Boeing 787 in Nairobi

Boeing brought a new 787 aircraft to Nairobi as part of their Dreamliner World Tour in mid-December.

Boeing were presenting the plane to their customers who had ordered the plane in record numbers, but then had to wait for a few years more for delivery due to delays in completion of the plane. It’s first flight was scheduled for 7th August 2007 (07-08-07) but this took place in 2010 and while airlines like Kenya Airways were supposed to have received Dreamliner planes in September 2010, currently there are still only 2 Dreamliner planes in customer service (both with All Nippon Airways Japan. And while Kenya Airways (KQ) had billboards and newspaper adverts showing the 787 plane in their corporate colours, it was a Boeing coloured jet that was flown in by KQ’s Captain Paul Mwangi after a similar presentation in Addis Ababa.

There was a dinner held at the KQ headquarters the second night that the Dreamliner was in Nairobi that I was fortunate to attend. It was also a treat to meet many of the 40 staff Boeing staff who accompanied the plane on the tour through Africa and the plane attracted hundreds of visitors including local CEO’s, passengers and even a Kenyan born Rolls Royce engineer.

MC Jeff Koinange started the evening off with his tales of how he used to be a PanAm airline steward making on board announcements and this led to the discovery that his voice would take him into journalism, and later Prime Minister Raila Odinga talked growing up in UK (Kisumu) where he watched amphibious planes land on Lake Victoria (flying routes from Europe through Benghazi, Khartoum, Juba, Kisumu, Salisbury, Johannesburg) and later recapped a sequential history of Boeing aircraft development. He later spoke of KQ which rose out of the grounding of East African Airlines, it’s early loss making years as a state airlines, the heavily debated decision to privatize it, the repayment it has made to Kenyan taxpayers, and plans to make Nairobi for an African hub with a new terminal to be built next to presidential pavilion and a second runway (reason for Syokimau demolitions)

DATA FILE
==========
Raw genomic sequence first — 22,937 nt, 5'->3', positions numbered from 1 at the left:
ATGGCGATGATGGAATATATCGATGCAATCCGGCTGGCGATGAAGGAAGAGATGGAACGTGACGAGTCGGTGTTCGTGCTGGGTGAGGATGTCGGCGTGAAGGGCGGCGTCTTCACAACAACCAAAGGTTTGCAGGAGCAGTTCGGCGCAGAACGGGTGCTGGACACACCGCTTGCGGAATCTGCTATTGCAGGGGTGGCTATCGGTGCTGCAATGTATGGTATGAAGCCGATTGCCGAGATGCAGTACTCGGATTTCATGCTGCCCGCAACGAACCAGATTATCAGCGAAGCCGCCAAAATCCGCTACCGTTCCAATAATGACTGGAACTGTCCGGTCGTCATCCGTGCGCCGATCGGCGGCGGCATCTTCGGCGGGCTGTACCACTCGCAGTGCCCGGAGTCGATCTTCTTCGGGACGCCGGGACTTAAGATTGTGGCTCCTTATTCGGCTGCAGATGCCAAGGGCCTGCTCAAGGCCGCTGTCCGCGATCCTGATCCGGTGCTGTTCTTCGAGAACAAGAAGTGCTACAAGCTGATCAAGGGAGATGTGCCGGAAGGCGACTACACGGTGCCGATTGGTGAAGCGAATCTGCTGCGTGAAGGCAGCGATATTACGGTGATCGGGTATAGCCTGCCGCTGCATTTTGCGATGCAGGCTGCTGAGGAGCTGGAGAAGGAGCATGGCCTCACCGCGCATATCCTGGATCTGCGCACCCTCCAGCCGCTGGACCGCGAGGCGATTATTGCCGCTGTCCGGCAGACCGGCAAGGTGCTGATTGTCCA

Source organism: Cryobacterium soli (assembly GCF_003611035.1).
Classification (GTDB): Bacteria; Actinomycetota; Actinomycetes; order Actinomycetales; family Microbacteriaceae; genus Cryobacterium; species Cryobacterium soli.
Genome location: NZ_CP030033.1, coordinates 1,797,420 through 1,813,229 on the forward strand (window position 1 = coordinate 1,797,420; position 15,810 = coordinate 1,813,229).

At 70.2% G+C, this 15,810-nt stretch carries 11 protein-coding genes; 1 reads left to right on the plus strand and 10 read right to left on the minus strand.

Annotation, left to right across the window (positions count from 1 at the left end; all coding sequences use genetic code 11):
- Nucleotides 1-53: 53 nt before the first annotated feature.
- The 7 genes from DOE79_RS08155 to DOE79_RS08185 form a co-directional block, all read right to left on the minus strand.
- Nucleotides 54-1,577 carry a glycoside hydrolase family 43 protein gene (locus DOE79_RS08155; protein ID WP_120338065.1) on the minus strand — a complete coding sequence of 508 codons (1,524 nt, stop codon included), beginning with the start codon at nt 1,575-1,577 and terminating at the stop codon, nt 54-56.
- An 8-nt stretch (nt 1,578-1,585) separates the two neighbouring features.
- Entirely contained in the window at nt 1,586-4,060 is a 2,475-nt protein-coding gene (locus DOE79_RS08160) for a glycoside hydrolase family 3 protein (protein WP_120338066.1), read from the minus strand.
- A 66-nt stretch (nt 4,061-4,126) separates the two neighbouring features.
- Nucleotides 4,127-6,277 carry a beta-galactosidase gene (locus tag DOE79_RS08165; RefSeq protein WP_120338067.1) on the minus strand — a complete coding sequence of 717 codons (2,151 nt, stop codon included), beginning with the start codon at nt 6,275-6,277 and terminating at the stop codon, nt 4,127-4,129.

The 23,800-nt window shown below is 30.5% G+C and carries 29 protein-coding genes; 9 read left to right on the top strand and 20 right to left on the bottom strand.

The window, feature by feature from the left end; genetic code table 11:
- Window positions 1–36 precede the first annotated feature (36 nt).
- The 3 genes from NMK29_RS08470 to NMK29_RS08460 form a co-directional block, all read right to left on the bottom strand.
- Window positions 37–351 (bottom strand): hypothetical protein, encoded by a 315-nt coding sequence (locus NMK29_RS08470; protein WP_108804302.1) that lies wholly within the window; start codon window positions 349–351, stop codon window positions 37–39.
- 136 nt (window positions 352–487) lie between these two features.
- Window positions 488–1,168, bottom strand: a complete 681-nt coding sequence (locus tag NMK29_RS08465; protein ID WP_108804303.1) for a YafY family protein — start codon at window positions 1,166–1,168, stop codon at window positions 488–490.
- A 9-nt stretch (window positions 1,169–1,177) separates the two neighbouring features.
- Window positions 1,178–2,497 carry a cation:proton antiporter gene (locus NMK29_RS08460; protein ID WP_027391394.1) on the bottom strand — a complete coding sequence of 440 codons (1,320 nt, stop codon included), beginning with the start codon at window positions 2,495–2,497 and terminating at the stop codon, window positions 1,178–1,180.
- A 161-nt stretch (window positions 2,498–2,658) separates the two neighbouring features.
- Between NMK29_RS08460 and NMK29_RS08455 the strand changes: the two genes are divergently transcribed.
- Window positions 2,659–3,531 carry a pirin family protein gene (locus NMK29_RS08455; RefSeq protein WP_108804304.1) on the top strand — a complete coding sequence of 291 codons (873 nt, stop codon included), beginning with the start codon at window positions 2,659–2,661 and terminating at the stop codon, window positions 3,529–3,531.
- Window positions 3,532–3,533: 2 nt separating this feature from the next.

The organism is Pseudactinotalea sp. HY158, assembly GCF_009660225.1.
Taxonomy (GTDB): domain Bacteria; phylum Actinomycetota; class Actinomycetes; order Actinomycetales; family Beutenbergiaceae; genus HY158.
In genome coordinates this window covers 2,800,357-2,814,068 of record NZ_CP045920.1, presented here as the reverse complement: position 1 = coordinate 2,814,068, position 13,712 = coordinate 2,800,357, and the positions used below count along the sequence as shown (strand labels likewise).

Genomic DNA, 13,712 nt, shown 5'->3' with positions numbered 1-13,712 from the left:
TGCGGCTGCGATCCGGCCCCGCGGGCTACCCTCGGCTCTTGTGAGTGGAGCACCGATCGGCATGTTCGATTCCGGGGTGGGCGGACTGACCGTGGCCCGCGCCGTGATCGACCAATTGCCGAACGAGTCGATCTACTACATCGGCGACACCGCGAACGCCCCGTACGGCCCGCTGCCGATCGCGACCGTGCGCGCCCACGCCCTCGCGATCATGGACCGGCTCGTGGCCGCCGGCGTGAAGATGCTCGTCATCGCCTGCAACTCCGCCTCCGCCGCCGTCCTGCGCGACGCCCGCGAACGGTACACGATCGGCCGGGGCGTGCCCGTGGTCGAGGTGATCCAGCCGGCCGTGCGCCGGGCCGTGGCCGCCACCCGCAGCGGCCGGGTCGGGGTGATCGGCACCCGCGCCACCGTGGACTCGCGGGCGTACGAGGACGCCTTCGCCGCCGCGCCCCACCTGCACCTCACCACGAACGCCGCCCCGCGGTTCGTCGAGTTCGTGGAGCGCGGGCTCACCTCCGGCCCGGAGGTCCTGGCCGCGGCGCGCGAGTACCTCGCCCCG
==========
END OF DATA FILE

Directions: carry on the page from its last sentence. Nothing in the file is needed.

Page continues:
KQ Expansion: The Airlines CEO, Titus Naikuni, spoke of the group’s turnover of Kshs 90 billion and plans to double the fleet from 34 to 68 aircraft in five years (now ordered 787 and Embraer and 777-300’s which can carry 400 passengers towards that). But he cautioned that there are not enough pilots in the country (that days’ newspapers had KQ ad’s seeking new pilots for Embraer jets) and that the airline may hire foreign pilots’ out of necessity . He also said that they are happy that the airport (JKIA) is now showing construction progress and commended the Kenya Transport ministry for bilateral negotiations that have enabled the airline to fly new routes in Africa.

Ethiopian vs. KQ: As KQ prepared for their Dreamliner arrival & party events, Ethiopian Airlines ran some in-your-face ads in Kenyan newspaper with the caption that the first 787 landing in Africa was at Addis Ababa, and flown by an Ethiopian pilot. True on both – as Ethiopian Airlines which is a much older airline than Kenya Airways, with a longer history with Boeing and closer relationship in terms of customers, maintenance, training etc. Ethiopian was the first African Airlines to order the 787, (and they have even ordered Airbus A350 which is yet to be built)

Dream Flight?: There was some expectation over the three days that invited guests of Kenya Airways would get to fly on the 787 over Kilimanjaro and Mombasa but that was not to happen. The flight took place with on the last days with only a few Kenya Airways staff on-board, and passengers will have to wait till the end of 2013 to fly on KQ – or given the local African rivalry, Ethiopian may use one on the Addis Nairobi route to feed off our impatience!

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